Friday, July 17, 2009

Ode to Lake Travis

The sun
Sucked Up Lake Travis –
High Pressure --
Into the cloudless blue sky
Of the New Summer.

Yachts and cigar boats
Litter now permanent
Sometimes islands,
Left as fossil remains
Or to be picked up and stowed away
Like the toys of youth
In some forgotten attic.
Icons of days gone by.

We pray and petition
For something different,
Like the past.
But the changing seasons --
Like Justice --
Are inevitable.

Convicted of history,
We pack our bags
For a Journey
Perhaps toward Purgatory –
The curse
Of the Promised Land
Chases us
Into the desert.

While the clean blue water
Of Lake Travis
Flows freely
In a majestic wave
Across time and space,
To quench, for an instant,
The incomplete metaphor
Of a thirsty universe.

Wednesday, July 15, 2009


Last week I participated in a camp for kids. I bring music equipment and let them play on real guitars with real microphones and real amps. The kids here were kids in an apartment complex/shelter. Most of the kids had some kind of background of severe family troubles. I do this camp with a wonderful group of people in a nonprofit called "A Spacious Place" You should look at its website. I wrote the following about my experience"

I am so grateful to be associated with A Spacious Place. Last Friday was a very hectic day. I worked straight through till the last minute to leave for camp, got to camp and the afternoon was a blur and then got home hungry, tired and, frankly, wondering a little bit about why I had come to be that way. Was it worth it? It seems that I can often make out things to be more complicated than they are – less important than my ego would like – less successful than my own sense of evaluation dictates. I had looked forward to this camp since the time it started coming together. Months of expectations became a lot of mental/emotional baggage to carry into camp along with the equipment. In just a short time after the beginning, I felt frustration; I was being overwhelmed. So we all just picked up a percussion instrument and banged away for a minute. Jimi was supportive and upbeat and, well, just right there – that helped. I took a deep breath and tried to just give it all up. We were all just going to beat on some guitars, listen to Nickolas’ rap and just see what happened to avoid the heat, the office, whatever they had going on at home and all of that. That is pretty much what we did. I got a lot out of it. I will remember the kids’ exuberance and curiosity. I will remember looking up and seeing several of the boys hugging and crawling all over Jimi. I will remember the kids running in on Friday after we had been gone hugging me and asking breathlessly, “Where’s Nickolas?” It was touching that they knew we had been gone… that they were glad we were back and that they missed Nickolas after knowing him for only 2 afternoons. I will remember the smiles. I will also remember that slightly uneasy feeling of being just on the edge of chaos, the concerns I felt when I looked at these kids wondering what they would face in the future, what they had faced already – what they are up against in their lives. That ambiguity as to whether my desire to reach out and grab them was to show love, to protect them from the world, or, oddly, just to make them still and quiet for my own peace of mind…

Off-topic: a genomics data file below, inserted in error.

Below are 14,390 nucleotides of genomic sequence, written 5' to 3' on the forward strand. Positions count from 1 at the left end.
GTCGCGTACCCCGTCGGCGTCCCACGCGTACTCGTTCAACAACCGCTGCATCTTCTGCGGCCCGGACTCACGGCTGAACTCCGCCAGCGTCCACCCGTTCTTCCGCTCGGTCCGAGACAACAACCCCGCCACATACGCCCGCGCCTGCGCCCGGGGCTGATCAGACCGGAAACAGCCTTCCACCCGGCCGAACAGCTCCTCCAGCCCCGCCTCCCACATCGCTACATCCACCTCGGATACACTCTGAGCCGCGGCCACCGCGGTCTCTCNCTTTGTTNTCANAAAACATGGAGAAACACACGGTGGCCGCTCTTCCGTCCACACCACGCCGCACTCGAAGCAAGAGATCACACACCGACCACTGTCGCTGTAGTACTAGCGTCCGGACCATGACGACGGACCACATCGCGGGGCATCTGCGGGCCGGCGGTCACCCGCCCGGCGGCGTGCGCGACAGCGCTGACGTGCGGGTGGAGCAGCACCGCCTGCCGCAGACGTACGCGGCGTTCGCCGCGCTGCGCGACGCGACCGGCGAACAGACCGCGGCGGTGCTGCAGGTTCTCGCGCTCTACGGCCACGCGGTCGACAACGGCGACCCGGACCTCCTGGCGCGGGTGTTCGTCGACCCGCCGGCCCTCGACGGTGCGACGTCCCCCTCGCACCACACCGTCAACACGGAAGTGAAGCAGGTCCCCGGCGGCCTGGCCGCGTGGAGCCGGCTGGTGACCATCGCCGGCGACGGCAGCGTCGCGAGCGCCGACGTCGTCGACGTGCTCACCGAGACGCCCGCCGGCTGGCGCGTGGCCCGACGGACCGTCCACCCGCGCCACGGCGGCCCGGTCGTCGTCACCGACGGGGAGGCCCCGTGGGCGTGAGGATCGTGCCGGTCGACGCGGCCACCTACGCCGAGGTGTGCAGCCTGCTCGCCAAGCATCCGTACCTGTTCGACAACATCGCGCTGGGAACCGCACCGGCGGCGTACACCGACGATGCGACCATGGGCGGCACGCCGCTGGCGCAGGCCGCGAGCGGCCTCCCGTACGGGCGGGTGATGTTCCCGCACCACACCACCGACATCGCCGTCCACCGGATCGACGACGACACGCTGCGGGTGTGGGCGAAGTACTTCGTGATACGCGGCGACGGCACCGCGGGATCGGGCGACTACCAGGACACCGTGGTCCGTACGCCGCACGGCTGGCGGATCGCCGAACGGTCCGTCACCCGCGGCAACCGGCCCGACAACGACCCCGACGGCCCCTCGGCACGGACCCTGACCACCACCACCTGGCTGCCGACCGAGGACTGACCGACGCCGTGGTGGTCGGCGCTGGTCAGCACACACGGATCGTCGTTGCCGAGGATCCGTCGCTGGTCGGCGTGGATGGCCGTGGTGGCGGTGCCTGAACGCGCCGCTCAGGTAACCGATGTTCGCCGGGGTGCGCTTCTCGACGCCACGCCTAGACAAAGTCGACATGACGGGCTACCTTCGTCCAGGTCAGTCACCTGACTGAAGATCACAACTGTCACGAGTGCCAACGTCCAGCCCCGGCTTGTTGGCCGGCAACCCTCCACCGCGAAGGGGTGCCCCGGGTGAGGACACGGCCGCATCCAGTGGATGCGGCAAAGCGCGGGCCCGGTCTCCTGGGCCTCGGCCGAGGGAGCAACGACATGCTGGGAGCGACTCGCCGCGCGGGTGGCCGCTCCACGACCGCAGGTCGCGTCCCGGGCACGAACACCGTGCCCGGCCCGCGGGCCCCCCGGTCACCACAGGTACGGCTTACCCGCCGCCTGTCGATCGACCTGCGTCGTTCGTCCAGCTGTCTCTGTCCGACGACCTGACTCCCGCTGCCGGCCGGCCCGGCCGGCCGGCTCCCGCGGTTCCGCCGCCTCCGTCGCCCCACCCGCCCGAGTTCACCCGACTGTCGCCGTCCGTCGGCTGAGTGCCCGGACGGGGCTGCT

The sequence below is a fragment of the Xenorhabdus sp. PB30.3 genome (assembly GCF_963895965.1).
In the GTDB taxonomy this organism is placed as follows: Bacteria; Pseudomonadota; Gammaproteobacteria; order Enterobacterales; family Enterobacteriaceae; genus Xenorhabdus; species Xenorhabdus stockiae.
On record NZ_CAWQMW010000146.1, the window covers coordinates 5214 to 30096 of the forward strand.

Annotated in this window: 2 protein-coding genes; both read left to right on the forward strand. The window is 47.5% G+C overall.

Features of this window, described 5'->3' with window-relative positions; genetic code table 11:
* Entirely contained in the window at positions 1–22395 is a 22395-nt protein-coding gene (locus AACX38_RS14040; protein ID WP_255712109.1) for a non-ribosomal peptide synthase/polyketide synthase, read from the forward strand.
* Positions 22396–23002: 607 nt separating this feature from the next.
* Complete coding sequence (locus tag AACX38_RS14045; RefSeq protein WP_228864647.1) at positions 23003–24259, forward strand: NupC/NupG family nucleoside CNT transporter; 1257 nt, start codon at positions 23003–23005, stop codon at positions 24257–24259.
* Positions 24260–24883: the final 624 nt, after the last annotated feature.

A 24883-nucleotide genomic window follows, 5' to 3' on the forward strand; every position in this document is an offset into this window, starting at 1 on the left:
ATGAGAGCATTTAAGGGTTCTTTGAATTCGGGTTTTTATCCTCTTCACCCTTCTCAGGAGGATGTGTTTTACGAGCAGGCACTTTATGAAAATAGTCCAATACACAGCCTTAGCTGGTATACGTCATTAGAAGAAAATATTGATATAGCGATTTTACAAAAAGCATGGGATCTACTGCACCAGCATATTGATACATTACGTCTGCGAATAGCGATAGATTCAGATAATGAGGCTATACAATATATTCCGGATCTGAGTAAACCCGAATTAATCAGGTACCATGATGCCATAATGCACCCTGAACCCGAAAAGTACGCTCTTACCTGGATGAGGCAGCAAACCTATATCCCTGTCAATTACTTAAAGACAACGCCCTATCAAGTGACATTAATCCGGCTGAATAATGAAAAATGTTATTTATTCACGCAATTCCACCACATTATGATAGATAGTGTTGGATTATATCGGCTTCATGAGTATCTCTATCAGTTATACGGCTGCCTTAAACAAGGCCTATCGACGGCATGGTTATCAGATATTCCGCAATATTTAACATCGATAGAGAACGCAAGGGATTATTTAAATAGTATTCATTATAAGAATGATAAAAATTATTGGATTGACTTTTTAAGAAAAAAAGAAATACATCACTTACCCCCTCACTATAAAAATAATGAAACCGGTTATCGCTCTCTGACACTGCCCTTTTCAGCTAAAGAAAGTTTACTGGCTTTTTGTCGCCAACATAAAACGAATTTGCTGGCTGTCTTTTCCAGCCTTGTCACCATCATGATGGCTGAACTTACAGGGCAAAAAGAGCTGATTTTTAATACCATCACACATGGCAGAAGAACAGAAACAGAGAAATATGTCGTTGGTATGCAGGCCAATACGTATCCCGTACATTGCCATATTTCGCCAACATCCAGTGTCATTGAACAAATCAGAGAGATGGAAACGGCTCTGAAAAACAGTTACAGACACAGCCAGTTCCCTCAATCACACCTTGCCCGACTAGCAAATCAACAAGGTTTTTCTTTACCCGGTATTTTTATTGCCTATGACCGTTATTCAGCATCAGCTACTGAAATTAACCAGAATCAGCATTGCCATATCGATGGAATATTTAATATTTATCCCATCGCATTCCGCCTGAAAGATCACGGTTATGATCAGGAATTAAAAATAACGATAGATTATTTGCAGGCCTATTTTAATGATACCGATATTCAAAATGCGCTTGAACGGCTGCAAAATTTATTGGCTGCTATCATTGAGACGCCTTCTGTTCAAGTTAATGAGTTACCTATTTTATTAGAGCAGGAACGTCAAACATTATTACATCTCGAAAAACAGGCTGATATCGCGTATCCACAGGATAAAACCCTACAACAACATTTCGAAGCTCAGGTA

I have no idea what, if anything, we “accomplished.” I have no idea how my methods, actions or plans would be evaluated as to “competence” or “effectiveness.” I do care about those things, and I will think about that and ask for input and try to do better. However, I think it is important to keep that evaluation in perspective. It is those concerns that can lead to fear that can lead to intimidation that can lead to the mental conclusion that I really shouldn’t try to do such things. I know that service is hard work. I know that service is often uncomfortable. I know that the rewards of service are very often quite intangible and ambiguous. Thinking about all these things I know about service, I come to realize that service and creativity are really the same thing. How we are compelled, as creative beings, to become involved in situations where all the rules of logic, our own experience and propriety don’t quite work, and we have to interact with each other and with God to cope. I think that in the middle of that, sometimes I get my clearest glimpse of God, sense a little of what God is about. Just for an instant. Then, it is time to look up and realize that one of the kids has just run out the door toward some kind of adventure that we can only perceive as sure trouble.